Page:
As a self-employed person do you ever wonder what expenses you are allowed to deduct from the income you earn?  Do you worry that you are not claiming everything you could?  Or perhaps worry that you are claiming things that you shouldn't?

So what sort of things could you claim against your income?  HM Revenue and Customs use a very important phrase to describe allowable expenses - they must be "wholly and exclusively for the purpose of the business" - so if you apply this to each of your costs you will be able to identify what is allowed and what is not.Allowable business expenses

However there may be some cases where you think a cost is "wholly and exclusively for the purpose of the business" but it is not allowed. An example of this would be a speeding or parking fine.  Whilst the fine may have been incurred whilst on a business journey they are definitely not allowed by HMRC as a business expense and therefore should be excluded from your costs.

A further example of an expense which is not allowed is lunch.  Everyone needs to eat and therefore HMRC will not allow the purchase of lunch to be set against income except if you are on a business journey and this is outside of your normal pattern of work. 

Many newly self employed will have incurred start up costs.  These are considered to be pre-trading costs and therefore are allowed as business expenses and should be brought into the accounts from the start of trading.

A shock to many newly self-employed people is that entertaining is not an allowable deduction.  Taking your client or a potential client for lunch or out for coffee is not tax deductible.  Neither is work clothing which is not specifically for the job that you do.  Overalls, clothing with a logo and protective clothing are all allowed if they are appropriate to the work you do but a suit to go to work in or shoes that you can wear anytime are not allowed.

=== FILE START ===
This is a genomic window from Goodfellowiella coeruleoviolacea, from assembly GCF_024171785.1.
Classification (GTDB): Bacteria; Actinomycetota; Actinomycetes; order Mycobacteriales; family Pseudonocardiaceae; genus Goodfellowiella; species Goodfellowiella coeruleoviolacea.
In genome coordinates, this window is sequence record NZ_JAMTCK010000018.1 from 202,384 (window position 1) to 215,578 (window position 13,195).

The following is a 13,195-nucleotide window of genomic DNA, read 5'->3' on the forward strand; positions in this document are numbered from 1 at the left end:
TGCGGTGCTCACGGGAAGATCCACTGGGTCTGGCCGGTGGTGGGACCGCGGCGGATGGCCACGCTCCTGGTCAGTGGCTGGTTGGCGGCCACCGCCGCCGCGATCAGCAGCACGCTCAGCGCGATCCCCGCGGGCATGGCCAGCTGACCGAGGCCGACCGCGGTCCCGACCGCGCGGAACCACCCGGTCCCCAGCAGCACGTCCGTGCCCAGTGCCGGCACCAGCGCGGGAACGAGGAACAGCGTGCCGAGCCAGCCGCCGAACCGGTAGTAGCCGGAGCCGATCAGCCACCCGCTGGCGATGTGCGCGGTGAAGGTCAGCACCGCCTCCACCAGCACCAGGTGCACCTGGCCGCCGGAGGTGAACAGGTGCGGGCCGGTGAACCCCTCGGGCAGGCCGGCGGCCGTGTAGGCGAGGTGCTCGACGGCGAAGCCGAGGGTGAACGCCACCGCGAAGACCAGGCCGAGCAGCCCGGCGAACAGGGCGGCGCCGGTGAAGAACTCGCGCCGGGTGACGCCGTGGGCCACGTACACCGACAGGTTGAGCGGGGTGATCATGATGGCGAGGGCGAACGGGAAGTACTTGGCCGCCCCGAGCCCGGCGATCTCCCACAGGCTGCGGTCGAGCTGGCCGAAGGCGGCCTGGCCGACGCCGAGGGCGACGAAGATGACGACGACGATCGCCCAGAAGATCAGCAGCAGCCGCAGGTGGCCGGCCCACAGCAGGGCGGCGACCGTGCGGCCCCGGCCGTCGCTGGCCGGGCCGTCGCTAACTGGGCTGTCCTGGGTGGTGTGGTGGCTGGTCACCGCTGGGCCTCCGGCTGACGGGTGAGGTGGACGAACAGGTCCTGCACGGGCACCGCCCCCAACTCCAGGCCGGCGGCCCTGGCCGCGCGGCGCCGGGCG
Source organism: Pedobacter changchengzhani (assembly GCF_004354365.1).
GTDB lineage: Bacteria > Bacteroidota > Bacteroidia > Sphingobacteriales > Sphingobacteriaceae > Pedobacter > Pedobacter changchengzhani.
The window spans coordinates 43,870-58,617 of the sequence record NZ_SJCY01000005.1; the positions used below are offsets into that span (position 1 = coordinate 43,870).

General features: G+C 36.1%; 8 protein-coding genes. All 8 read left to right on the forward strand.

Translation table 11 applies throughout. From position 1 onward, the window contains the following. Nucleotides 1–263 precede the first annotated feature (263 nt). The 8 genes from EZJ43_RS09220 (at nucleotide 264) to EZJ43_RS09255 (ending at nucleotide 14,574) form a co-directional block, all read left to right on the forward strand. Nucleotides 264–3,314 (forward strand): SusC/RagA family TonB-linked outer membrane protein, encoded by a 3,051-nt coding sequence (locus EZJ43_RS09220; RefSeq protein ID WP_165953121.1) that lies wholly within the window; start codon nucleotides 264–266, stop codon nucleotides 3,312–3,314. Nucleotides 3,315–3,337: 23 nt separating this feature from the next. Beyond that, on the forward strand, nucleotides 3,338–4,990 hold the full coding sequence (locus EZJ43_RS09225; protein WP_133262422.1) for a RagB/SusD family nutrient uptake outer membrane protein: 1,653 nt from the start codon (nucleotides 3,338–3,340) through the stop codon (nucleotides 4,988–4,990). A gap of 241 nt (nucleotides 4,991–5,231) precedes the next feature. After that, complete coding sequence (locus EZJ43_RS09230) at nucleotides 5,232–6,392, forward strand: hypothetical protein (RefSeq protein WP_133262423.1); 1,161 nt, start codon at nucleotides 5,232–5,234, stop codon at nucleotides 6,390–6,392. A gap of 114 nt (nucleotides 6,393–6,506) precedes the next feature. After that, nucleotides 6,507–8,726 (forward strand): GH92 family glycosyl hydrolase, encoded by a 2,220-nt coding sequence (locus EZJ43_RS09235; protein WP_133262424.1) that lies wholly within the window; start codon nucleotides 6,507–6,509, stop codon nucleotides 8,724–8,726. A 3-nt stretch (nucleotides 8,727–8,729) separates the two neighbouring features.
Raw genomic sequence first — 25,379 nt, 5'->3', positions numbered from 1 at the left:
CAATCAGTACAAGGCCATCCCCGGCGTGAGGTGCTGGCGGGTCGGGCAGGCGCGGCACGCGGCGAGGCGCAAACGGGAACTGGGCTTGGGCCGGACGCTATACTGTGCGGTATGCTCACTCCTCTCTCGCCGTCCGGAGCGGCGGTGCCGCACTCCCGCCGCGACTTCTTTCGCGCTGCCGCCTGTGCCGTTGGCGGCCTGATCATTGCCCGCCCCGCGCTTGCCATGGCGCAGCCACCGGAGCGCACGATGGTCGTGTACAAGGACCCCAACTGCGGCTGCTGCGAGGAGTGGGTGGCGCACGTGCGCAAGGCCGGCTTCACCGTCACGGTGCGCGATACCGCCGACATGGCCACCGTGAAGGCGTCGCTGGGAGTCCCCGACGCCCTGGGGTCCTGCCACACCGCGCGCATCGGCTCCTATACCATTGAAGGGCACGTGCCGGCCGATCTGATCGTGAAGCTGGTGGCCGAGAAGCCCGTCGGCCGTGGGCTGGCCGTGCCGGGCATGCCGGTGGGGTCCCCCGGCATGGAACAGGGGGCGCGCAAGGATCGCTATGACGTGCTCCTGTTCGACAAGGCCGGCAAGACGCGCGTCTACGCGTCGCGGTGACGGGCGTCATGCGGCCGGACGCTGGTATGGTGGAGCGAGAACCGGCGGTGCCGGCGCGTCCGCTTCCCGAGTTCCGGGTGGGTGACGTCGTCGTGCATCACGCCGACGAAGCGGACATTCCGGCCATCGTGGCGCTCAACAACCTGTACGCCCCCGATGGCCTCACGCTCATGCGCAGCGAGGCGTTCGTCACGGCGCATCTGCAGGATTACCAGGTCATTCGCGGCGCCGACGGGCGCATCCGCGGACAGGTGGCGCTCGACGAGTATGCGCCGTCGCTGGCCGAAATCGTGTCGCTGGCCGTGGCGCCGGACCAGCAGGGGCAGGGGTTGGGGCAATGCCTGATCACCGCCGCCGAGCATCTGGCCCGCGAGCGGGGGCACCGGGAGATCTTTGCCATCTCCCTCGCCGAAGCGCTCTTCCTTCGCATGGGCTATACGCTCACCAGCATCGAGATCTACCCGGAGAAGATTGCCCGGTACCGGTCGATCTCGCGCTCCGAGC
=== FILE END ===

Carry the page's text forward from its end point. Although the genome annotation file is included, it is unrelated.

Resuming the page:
Training too is limited.  You can do a training course to update your skills and claim this as tax deductible but you cannot gain a qualification in another skill and deduct this cost from your income.

If you work from home either fully or partially you can claim a fixed amount dependent on the number of hours you work there or you can calculate a specific cost based on a number of different factors.

Motoring expenses can be claimed as business mileage (you will need to keep a record) at 45p per mile up to 10,000 miles or you can claim specific motoring costs for a vehicle remembering to calculate how much is business use and how much is personal as you can only claim the business percentage.  

However you prepare your accounts you should know what is allowed and what is not and retain the supporting documentation for a minimum of 6 years.  The documentation can be retained in paper format or electronically as long as it can be found easily and is legible.

HMRC has more information about keeping your accounts records here and allowed and disallowed expenses here.